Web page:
Across the Yoruba-Edo region of West Africa around the twelfth and thirteenth centuries, new forms of art and architecture developed as loose confederations of chiefdoms consolidated around robust military leadership, and smaller villages were replaced by towns. Earthen embankments delineated newly coalescing towns from less densely settled areas beyond; the kingdom of Benin likely “began as a union of juxtaposed clusters of independent communities, each surrounded by a moat.” Within these emergent townships, extended kinship networks gathered in new, more elaborate architectural structures: the simple geometries of isolated buildings were superseded by interlocking, multiple-courtyard structures characterized by deep verandas and central atria. In conjunction with this political and spatial centralization, religious worship and aesthetic traditions shifted away from an earlier focus on landscape and the natural world toward public rituals centered on royal personalities. Archaeological evidence suggests that artisans began using the lost-wax casting technique to produce brass portrait heads of elites and rulers beginning around the eleventh or twelfth century in the broader region, and around the fifteenth century in Benin. By the sixteenth century, ancestor heads and figurative brass plaques became integral parts of the new courtyard-style architectural settings, especially in royal, elite, and religious structures. Many art historical accounts of Benin center on brass heads and plaques as visualizations of charismatic rule, ritual objects for divine kingship, evidence of technological mastery, and documents of Benin’s military and political dominance in the region. Oral histories and archaeological evidence show, however, that these objects operated in tandem with concomitant alterations to land and architecture, essential aspects of politics in Benin.8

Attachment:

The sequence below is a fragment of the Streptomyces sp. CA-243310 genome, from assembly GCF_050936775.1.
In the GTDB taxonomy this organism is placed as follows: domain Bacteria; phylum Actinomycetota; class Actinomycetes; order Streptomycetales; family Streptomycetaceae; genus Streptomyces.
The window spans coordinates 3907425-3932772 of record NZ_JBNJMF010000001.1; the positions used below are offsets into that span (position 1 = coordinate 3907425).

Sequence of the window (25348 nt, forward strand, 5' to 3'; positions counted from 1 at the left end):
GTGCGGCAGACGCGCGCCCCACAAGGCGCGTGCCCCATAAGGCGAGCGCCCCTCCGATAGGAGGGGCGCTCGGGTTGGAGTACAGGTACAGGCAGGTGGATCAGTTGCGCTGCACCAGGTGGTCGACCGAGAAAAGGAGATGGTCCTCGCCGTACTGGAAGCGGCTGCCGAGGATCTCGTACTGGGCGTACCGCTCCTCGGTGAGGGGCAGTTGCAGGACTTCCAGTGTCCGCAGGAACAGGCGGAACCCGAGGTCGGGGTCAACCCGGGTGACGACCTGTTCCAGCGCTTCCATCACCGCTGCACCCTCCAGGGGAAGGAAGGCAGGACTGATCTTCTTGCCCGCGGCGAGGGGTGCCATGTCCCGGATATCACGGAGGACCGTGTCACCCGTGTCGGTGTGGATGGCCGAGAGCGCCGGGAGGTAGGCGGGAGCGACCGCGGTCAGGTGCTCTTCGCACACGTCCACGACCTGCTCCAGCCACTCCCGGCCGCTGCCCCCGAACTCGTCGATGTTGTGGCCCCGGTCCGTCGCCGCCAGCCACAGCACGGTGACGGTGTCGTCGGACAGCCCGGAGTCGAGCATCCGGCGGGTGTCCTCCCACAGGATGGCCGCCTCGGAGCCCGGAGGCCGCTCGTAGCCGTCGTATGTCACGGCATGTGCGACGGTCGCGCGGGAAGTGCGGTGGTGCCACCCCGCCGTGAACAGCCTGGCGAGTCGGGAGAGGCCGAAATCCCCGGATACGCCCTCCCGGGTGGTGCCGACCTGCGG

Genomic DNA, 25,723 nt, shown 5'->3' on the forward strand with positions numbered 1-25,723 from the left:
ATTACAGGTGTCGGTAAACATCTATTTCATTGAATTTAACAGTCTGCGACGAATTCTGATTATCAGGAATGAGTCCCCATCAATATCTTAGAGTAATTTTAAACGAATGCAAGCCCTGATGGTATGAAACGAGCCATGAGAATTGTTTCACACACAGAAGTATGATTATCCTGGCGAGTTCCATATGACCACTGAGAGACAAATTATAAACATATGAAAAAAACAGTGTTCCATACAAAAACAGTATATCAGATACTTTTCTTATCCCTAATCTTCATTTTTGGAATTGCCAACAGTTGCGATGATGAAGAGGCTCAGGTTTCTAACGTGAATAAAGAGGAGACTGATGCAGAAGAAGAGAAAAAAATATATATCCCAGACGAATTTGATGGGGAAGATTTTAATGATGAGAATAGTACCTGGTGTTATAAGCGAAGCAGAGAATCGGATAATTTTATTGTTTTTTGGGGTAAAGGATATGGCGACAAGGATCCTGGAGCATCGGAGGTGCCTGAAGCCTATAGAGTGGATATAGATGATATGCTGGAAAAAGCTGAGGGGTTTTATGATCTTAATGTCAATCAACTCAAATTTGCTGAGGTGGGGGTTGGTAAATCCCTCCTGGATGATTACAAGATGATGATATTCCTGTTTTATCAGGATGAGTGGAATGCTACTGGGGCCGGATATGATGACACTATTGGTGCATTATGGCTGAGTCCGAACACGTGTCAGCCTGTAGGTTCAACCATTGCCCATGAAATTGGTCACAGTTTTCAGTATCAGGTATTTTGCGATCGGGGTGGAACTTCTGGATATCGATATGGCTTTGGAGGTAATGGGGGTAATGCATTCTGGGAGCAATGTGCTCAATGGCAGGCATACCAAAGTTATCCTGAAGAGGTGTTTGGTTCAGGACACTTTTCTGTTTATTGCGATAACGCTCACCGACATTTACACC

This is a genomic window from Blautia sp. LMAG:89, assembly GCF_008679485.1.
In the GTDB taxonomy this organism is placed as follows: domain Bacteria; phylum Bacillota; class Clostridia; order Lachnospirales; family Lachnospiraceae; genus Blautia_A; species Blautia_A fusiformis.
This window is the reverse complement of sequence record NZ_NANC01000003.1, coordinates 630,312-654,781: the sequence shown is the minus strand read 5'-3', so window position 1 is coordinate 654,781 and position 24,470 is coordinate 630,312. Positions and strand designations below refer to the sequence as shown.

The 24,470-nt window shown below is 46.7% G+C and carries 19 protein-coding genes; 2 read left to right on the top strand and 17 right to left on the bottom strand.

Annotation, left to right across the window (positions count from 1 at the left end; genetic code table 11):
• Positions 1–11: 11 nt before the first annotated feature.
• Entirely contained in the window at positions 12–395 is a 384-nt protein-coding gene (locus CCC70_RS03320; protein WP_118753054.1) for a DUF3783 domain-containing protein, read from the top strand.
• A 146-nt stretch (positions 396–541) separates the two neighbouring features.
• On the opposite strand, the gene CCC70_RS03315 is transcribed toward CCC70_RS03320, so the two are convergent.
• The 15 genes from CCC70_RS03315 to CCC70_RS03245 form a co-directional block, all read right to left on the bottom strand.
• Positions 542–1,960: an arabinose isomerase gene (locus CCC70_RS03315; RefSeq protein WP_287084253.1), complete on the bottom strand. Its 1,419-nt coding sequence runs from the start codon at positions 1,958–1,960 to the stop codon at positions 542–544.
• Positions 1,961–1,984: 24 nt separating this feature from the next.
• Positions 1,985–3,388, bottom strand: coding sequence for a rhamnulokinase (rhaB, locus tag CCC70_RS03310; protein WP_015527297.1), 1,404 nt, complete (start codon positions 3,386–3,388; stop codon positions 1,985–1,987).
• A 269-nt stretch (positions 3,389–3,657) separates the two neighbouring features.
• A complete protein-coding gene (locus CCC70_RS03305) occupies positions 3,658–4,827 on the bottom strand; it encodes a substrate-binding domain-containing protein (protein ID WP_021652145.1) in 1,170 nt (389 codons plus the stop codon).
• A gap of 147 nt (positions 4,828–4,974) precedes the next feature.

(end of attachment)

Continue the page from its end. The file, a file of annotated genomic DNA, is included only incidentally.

Archaeological evidence and oral histories provide a rough chronology for Benin’s emergence as a regional power between the thirteenth and fifteenth centuries and also demonstrate the relevance of landscape and the built environment to these political shifts. Benin benefitted from its geographical position in a resource-rich forest region at the southern tip of older north–south trans-Saharan trade routes, as well as from its proximity to emergent coastal entrepôts and burgeoning trans-Atlantic networks beyond. According to oral histories, the current dynasty of obas (kings) of Benin established themselves as divine rulers around the thirteenth century. Dynastic histories trace the obas’ arrival from the nearby polity of Ife to transform a loose confederation of chiefdoms with emergent monarchical traditions into a kingdom centered on Benin City. For archaeologist Graham Connah, “The emergence of Benin … resulted basically from a highly successful exploitation of their environment by an iron-using people.” Sociologist Peter P. Ekeh argues, too, that Benin’s primacy in the region resulted in part from the earlier Edo dispersion across the western Niger Delta: because “the resulting ethnic groups were fragments of Edoid culture and language that retained ties with Benin City,” they were more easily absorbed into Edo political dominion without Benin having to resort to war. Despite sharing in a broader Yoruba-Edo cosmology, however, the obas were initially perceived as outsiders to Benin.9